2. Sociobiological needs is a powerful frame of reference to understand what is happening in churches today as more and more people step away from affiliation and participation having been turned off by dogmatic creeds and rigid governance structures. The level of consciousness of Americans seems to be much higher today than in previous generations. The sex abuse scandals in the Roman Catholic church and the sexual picadillos of the televangelist preachers such as James and Tammy Fae Baker, Jimmer Swaggart, et al. have led to an awareness of the hypocrisy of clerics. The official representatives of many denominations have clay feet. We are in a period of the de-idealization of church leaders. People are finding that they can do quite nicely without the mediating structures of denominational religion, Unitarian Universalism included.

    What matters to people is the nurturance of their interior spiritual lives and the facilitation of their personal development with the moral and value structures of the contemporary society which they are living in. Whether Unitarian Universalism can adapt to the changing spiritual needs of the people of America and around the world remains to be seen.

  3. I watch a lot of people come and go. The overall effect though is a diminishment in the size of my church. This saddens me and I wish I knew how to help them stay. My church is mostly people over 50. There are a handful of young people but they don't seem too involved in the church life. They come at the behest of their parents. There doesn't seem to be much here that is of interest to them.

  4. I, too, have heard my UU faith referred to as a "movement" and it offends me too. It is not a social movement but rather the basis for a cosmological view of life and an ethical platform to manage life's dilemmas if a practitioner takes the UU principles seriously. I am concerned that the UUA President would use this term to describe a relgious denomination which has been around since the 16th century in Europe and the 18th century in the United States. This word "movement" seems to minimize the deeper, more substantial faith which we covenant and affirm with each other.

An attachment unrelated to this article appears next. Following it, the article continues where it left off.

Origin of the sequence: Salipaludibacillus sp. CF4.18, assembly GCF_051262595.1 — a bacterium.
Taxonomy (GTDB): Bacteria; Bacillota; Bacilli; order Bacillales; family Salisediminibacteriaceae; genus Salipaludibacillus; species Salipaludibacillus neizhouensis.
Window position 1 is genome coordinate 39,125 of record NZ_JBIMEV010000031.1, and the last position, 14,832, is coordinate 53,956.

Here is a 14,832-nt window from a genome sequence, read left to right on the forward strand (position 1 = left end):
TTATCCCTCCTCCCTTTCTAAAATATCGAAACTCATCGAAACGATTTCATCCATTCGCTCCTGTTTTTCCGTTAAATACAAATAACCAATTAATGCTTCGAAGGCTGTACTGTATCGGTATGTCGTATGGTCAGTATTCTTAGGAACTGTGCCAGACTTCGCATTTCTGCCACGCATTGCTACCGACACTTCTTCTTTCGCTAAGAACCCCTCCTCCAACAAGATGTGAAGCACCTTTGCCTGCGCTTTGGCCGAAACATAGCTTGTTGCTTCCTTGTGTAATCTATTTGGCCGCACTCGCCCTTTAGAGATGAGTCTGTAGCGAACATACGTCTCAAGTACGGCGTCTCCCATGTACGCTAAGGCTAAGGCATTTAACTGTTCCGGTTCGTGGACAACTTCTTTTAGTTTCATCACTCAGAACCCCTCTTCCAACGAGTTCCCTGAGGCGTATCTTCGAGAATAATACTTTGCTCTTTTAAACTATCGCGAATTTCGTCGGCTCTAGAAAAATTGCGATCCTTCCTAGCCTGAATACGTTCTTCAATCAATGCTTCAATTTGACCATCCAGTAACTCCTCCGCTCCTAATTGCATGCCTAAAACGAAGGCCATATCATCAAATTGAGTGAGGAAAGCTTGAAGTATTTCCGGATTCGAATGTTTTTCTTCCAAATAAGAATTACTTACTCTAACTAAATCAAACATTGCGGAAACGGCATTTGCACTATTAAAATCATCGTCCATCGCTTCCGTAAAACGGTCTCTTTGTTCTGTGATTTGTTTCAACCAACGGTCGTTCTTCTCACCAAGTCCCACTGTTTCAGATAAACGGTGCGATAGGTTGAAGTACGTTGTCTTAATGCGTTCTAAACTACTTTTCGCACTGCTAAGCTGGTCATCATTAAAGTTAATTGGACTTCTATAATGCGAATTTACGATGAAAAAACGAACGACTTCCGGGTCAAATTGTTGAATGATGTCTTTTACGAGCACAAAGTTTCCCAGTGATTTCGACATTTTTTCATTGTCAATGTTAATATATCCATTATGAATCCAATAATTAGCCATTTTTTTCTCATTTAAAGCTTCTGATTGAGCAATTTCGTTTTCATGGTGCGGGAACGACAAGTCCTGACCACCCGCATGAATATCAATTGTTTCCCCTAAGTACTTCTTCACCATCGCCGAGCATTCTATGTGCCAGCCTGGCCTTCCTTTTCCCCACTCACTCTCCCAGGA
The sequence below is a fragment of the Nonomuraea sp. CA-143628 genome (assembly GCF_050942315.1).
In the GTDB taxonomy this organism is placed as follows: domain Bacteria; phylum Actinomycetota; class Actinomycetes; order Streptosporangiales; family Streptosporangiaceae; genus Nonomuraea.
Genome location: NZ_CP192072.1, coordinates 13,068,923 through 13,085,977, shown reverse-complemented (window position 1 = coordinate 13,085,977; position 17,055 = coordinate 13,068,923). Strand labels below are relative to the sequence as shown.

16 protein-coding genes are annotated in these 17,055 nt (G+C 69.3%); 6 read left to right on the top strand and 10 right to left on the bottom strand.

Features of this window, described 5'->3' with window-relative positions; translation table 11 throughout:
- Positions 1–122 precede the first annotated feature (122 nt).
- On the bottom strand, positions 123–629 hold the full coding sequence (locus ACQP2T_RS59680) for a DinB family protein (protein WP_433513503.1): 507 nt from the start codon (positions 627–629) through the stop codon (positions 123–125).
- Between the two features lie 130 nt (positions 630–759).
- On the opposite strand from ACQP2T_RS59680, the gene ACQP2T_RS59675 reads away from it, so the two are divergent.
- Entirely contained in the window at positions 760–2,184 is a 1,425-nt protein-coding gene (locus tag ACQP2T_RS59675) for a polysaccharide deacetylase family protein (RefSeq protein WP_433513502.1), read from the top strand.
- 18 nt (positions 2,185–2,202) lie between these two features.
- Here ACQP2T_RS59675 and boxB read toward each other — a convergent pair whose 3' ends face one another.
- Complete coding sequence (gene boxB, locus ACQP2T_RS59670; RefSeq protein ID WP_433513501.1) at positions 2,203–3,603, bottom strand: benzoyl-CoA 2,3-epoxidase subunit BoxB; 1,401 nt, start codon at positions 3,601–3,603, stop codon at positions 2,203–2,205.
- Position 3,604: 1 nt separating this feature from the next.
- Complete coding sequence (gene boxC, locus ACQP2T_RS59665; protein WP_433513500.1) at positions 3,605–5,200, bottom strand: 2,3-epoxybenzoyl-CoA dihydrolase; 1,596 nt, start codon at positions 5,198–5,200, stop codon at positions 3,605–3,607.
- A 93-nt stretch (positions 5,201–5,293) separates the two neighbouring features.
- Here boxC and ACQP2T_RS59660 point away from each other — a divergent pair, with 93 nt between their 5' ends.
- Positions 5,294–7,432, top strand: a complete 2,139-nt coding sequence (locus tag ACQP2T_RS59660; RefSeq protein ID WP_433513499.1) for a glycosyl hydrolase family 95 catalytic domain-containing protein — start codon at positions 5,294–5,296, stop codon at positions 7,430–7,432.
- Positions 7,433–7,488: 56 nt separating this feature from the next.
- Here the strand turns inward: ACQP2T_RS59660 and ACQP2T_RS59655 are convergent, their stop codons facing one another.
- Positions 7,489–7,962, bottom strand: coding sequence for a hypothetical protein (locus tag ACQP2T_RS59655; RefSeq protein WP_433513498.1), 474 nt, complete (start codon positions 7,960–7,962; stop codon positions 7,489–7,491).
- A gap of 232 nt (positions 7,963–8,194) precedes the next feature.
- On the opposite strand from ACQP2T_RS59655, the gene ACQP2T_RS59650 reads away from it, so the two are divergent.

5. The low membership of Unitarian Universalism is due to its failure to inject fear into people and then provide the "saving grace" to mitigate those contrived fears. Without a contrived need, people see little benefit in joining. The injection of fear works in politics, in the law, in medicine, in education as well as in religion. If Unitarian Universalism is to flourish it must create some monsters which it can vanquish, otherwise people will not perceive what it has to offer as relevant. As advertisers know if they are to sell a product, they must first create a need for which their product is the answer. Unitarian Universalism has failed to do this.

  6. I feel the UU (Unitarian-Universalism) is both a religion and a movement. I know one simple thing ... I feel good going to a UU service and hearing a sermon that makes me think and is a caring congregation of people. I don't want to analyze too much who joins a UU congregation. I'm a member of the UUA church in Brockport New York ... ours is going slowly but steadily, a tribute to planning and leadership and a faithful minister.

  7. There is a big difference between a religion and a movement. A religion has a mystical component and a movement is merely an ideology. When people refer to Unitarian Universalism as a "movement" it turns it into an ism like communism, socialism, fascism, and patriotism. If Unitarian Universalism aspires to be a bonafide religion it must have mystical component. Unitarian Universalism has tried to import this mystical compaonent from its 6 sources but has not created a mystical tradition, rituals, belief systems, and practices uniquely its own. Historically it has attempted to wrap itself in some residual characteristics of Christianity but as it branches out into other sources it dilutes whatever coherence it has of its own pedagogy which leaves it floundering on the shoales of ridicule and mediocrity.

  8. Because of the de-centralized governance Unitarian Universalism doesn't have the structure to become a sizable religion. The leadership exists only on a local level and the UUA is largely an ineffective organization that is herding cats. I have never seen a franchise business run the way the UUA does. There needs to be some accreditation process and more direction from the national and district level. Until the UUA gets its act together the denomination will continue to flounder. The UUA is so liberal it is almost anarchist which doesn't bode well for sustainability.

  9. I go to church because I like the coffee and donuts and the people are nice. My friend used to go with me but she quit because she lost her job and needed help and nobody would help her. I like the church but my family and friends keep telling me it's not a real church. They don't really believe in god and stuff like that. I just tell them I like it and the people are nice.

  10. If there are 160,000 members of UU congregations in the US how many are cradle UUs vs how many converts?

  11. I'm one of those who like what the UU's stand for but wouldn't join a church I don't feel any spirituality there and I think that's very important humans are spiritual by nature.